Procter & Gamble’s use of radio to promote their Oxydol brand – bearing in mind that radio was at the time, merely a free entertainment channel. Via radio, the company offered down-to-earth advice for the challenges faced by housewives resulting in massive sales of Oxydol, the creation of the first soap opera and the establishment of radio as the fastest growing medium.
Jeans manufacturer Levi Strauss & Co. creatively emphasised the Western mystique of Levi’s jeans in its branding and added the Levis trademark on the back pocket of the jeans giving the brand free advertising and subsequently changing the clothing industry forever.
Federated Department Stores (now known as Macy’s) introduced a “pay-when-you-can” credit policy and re-arranged store layouts to present clothing by size in order to make products more accessible and affordable to accommodate consumer budgets.
There are many, many case studies that prove the importance of creativity in business and its contribution to business success. Where then does a business lacking in creativity source original ideas and boundless imagination to grow and generate profit? The answer: the advertising and communications profession.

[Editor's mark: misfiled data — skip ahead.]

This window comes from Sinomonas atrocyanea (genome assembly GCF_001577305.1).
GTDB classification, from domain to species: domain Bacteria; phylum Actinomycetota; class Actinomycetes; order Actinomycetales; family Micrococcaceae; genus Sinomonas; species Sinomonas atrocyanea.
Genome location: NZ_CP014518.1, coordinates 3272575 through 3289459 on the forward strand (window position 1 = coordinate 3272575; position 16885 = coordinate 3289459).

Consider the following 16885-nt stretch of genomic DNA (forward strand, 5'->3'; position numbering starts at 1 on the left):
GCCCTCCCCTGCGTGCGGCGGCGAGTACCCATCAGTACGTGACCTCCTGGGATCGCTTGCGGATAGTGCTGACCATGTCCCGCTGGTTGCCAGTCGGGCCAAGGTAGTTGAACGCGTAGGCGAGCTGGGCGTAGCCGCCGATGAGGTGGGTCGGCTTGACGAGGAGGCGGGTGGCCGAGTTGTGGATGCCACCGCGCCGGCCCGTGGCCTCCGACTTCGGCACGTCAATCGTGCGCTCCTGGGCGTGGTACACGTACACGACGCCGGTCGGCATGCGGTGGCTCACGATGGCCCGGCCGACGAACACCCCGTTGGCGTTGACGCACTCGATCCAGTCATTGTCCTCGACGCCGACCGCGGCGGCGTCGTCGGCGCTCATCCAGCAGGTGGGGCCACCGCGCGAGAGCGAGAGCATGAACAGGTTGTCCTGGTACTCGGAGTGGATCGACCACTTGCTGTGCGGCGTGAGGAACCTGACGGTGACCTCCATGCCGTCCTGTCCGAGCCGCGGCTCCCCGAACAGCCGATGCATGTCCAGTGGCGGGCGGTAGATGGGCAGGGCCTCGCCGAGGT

Why then is the contribution of advertising and communications to business questioned especially during a recessive economy and when businesses need to break through excessive clutter to reach consumers – their means to revenue, profit and growth?
Consumers are inundated with information – the average adult is exposed to anything from 3 000 to as much as 10 000 messages in any form, be it television, print, radio, social media or banner advertising in a single day.
For a brand to stand out and be seen, creativity is essential. Fresh, innovative, new, out-of-the-box ways to reach and talk to consumers are needed. Who better than professionals who are not only inherently creative but also trained and experienced to tackle business problems for the purpose of generating revenue to assist businesses break through the clutter, stand out and be noticed? The advertising and communications industry understands the psychology of consumer behaviour.
Psychology Professor Walter D. Scott wrote “As our nervous system is constructed to give us all the possible sensations from objects, so the advertisement which is comparable to the nervous system must awaken in the reader as many different kinds of images as the object itself can excite.”
Advertising and communications uses creativity to do just that – to awaken consumers from inertia and drive them to action.
Advertising genius Bill Bernbach, the legendary founder of Doyle Dane Bernbach who has been credited with igniting the creative revolution, once said, “What some people simply fail to realise is that smart creative work will be more effective at building business.”
With economists increasingly warning that the world’s most advanced economies are about to relapse into recession, creativity in advertising and communications is at its peak, building business to survive what is and has been the worst recession the world has ever known.
Odette van der Haar is CEO of the Association for Communication and Advertising